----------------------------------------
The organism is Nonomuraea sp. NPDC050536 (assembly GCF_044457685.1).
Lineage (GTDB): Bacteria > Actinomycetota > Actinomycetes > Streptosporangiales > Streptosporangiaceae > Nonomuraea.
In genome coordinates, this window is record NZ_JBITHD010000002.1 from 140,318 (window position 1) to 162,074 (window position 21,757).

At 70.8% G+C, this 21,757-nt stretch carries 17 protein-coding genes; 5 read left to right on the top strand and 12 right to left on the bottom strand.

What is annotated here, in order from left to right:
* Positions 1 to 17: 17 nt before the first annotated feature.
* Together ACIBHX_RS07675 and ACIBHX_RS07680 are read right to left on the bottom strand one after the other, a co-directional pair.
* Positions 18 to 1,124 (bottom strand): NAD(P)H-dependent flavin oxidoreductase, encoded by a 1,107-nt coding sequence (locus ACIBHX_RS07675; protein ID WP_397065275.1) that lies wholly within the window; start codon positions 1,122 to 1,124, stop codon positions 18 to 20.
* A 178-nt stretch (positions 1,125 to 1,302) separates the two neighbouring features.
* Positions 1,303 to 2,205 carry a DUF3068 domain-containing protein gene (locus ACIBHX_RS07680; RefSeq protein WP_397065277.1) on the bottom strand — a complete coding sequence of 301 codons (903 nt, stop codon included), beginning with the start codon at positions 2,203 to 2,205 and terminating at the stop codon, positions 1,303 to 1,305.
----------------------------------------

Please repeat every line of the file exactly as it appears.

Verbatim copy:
The organism is Nonomuraea sp. NPDC050536 (assembly GCF_044457685.1).
Lineage (GTDB): Bacteria > Actinomycetota > Actinomycetes > Streptosporangiales > Streptosporangiaceae > Nonomuraea.
In genome coordinates, this window is record NZ_JBITHD010000002.1 from 140,318 (window position 1) to 162,074 (window position 21,757).

At 70.8% G+C, this 21,757-nt stretch carries 17 protein-coding genes; 5 read left to right on the top strand and 12 right to left on the bottom strand.

What is annotated here, in order from left to right:
* Positions 1 to 17: 17 nt before the first annotated feature.
* Together ACIBHX_RS07675 and ACIBHX_RS07680 are read right to left on the bottom strand one after the other, a co-directional pair.
* Positions 18 to 1,124 (bottom strand): NAD(P)H-dependent flavin oxidoreductase, encoded by a 1,107-nt coding sequence (locus ACIBHX_RS07675; protein ID WP_397065275.1) that lies wholly within the window; start codon positions 1,122 to 1,124, stop codon positions 18 to 20.
* A 178-nt stretch (positions 1,125 to 1,302) separates the two neighbouring features.
* Positions 1,303 to 2,205 carry a DUF3068 domain-containing protein gene (locus ACIBHX_RS07680; RefSeq protein WP_397065277.1) on the bottom strand — a complete coding sequence of 301 codons (903 nt, stop codon included), beginning with the start codon at positions 2,203 to 2,205 and terminating at the stop codon, positions 1,303 to 1,305.